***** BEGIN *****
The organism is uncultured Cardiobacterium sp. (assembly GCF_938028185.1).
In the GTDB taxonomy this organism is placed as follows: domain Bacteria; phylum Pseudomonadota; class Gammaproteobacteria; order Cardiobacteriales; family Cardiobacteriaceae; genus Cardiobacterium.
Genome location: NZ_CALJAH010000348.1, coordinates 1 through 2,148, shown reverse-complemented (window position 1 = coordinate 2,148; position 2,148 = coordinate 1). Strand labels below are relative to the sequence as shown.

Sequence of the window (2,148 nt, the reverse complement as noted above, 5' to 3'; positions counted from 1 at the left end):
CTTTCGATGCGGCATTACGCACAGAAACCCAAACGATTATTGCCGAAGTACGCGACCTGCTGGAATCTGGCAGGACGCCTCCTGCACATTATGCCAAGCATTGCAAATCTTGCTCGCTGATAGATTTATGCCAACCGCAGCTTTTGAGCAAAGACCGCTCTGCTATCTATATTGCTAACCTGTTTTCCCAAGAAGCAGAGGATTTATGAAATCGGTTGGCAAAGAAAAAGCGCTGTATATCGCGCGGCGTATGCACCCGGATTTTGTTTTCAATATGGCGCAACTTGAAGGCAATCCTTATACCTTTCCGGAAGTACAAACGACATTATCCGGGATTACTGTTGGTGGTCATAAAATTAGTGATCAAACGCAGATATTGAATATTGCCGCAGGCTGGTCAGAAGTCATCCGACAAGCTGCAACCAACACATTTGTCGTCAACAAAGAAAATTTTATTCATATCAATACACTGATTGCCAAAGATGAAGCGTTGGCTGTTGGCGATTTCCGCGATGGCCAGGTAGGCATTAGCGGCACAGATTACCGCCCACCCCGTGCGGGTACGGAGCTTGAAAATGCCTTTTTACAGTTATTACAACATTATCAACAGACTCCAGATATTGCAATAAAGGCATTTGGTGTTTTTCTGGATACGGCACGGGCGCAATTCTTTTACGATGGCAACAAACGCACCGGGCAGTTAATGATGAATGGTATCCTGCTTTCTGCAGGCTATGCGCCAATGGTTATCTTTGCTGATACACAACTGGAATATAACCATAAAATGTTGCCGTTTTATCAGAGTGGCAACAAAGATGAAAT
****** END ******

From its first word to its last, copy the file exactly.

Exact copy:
The organism is uncultured Cardiobacterium sp. (assembly GCF_938028185.1).
In the GTDB taxonomy this organism is placed as follows: domain Bacteria; phylum Pseudomonadota; class Gammaproteobacteria; order Cardiobacteriales; family Cardiobacteriaceae; genus Cardiobacterium.
Genome location: NZ_CALJAH010000348.1, coordinates 1 through 2,148, shown reverse-complemented (window position 1 = coordinate 2,148; position 2,148 = coordinate 1). Strand labels below are relative to the sequence as shown.

Sequence of the window (2,148 nt, the reverse complement as noted above, 5' to 3'; positions counted from 1 at the left end):
CTTTCGATGCGGCATTACGCACAGAAACCCAAACGATTATTGCCGAAGTACGCGACCTGCTGGAATCTGGCAGGACGCCTCCTGCACATTATGCCAAGCATTGCAAATCTTGCTCGCTGATAGATTTATGCCAACCGCAGCTTTTGAGCAAAGACCGCTCTGCTATCTATATTGCTAACCTGTTTTCCCAAGAAGCAGAGGATTTATGAAATCGGTTGGCAAAGAAAAAGCGCTGTATATCGCGCGGCGTATGCACCCGGATTTTGTTTTCAATATGGCGCAACTTGAAGGCAATCCTTATACCTTTCCGGAAGTACAAACGACATTATCCGGGATTACTGTTGGTGGTCATAAAATTAGTGATCAAACGCAGATATTGAATATTGCCGCAGGCTGGTCAGAAGTCATCCGACAAGCTGCAACCAACACATTTGTCGTCAACAAAGAAAATTTTATTCATATCAATACACTGATTGCCAAAGATGAAGCGTTGGCTGTTGGCGATTTCCGCGATGGCCAGGTAGGCATTAGCGGCACAGATTACCGCCCACCCCGTGCGGGTACGGAGCTTGAAAATGCCTTTTTACAGTTATTACAACATTATCAACAGACTCCAGATATTGCAATAAAGGCATTTGGTGTTTTTCTGGATACGGCACGGGCGCAATTCTTTTACGATGGCAACAAACGCACCGGGCAGTTAATGATGAATGGTATCCTGCTTTCTGCAGGCTATGCGCCAATGGTTATCTTTGCTGATACACAACTGGAATATAACCATAAAATGTTGCCGTTTTATCAGAGTGGCAACAAAGATGAAAT